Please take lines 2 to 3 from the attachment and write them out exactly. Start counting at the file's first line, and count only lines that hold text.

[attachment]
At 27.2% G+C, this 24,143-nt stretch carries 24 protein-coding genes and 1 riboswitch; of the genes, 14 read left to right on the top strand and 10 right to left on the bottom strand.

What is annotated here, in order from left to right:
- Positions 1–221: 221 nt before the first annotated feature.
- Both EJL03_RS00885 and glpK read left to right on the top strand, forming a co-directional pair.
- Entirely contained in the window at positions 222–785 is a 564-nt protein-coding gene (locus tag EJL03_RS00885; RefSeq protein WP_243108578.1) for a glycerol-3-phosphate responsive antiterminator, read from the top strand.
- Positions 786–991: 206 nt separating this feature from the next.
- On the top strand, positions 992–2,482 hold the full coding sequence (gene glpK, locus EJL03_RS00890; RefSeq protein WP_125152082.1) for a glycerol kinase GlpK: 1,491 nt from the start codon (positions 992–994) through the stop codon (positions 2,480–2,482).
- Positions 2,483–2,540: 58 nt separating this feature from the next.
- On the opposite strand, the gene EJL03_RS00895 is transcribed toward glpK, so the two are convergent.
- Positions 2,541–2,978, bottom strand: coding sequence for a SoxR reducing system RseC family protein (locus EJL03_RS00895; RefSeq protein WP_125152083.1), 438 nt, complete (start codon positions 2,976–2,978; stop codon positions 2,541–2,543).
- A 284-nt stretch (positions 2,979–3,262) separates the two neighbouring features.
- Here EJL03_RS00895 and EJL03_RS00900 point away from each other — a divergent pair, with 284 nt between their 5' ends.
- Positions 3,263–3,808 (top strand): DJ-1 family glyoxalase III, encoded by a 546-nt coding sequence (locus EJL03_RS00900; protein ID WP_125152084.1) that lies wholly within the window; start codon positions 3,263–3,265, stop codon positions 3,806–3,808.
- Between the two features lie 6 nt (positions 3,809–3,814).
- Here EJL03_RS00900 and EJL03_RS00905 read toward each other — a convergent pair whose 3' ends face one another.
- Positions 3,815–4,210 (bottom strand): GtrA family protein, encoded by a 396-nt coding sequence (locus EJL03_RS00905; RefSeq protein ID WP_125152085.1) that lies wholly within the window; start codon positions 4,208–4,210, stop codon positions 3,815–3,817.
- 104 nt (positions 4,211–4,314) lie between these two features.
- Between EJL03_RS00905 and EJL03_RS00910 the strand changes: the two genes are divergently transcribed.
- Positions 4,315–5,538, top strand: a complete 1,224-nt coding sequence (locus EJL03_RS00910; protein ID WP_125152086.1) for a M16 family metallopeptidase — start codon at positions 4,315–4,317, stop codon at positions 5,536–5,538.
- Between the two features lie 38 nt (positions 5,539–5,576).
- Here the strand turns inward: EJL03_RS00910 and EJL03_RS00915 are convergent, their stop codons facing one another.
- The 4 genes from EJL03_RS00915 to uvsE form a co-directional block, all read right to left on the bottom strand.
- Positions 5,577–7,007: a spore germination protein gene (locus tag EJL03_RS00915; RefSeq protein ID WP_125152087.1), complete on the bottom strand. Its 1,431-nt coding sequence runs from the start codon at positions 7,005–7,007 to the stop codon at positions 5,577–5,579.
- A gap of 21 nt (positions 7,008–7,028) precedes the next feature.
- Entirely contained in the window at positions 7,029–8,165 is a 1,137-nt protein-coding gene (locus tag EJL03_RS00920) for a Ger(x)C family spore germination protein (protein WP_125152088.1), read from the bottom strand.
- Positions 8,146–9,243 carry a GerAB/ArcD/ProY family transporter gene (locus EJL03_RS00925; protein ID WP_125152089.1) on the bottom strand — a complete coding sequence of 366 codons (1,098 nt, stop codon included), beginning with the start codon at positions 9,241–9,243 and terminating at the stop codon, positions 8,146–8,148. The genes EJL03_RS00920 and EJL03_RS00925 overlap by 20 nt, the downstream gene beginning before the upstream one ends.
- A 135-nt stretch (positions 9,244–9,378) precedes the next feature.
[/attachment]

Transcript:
What is annotated here, in order from left to right:
- Positions 1–221: 221 nt before the first annotated feature.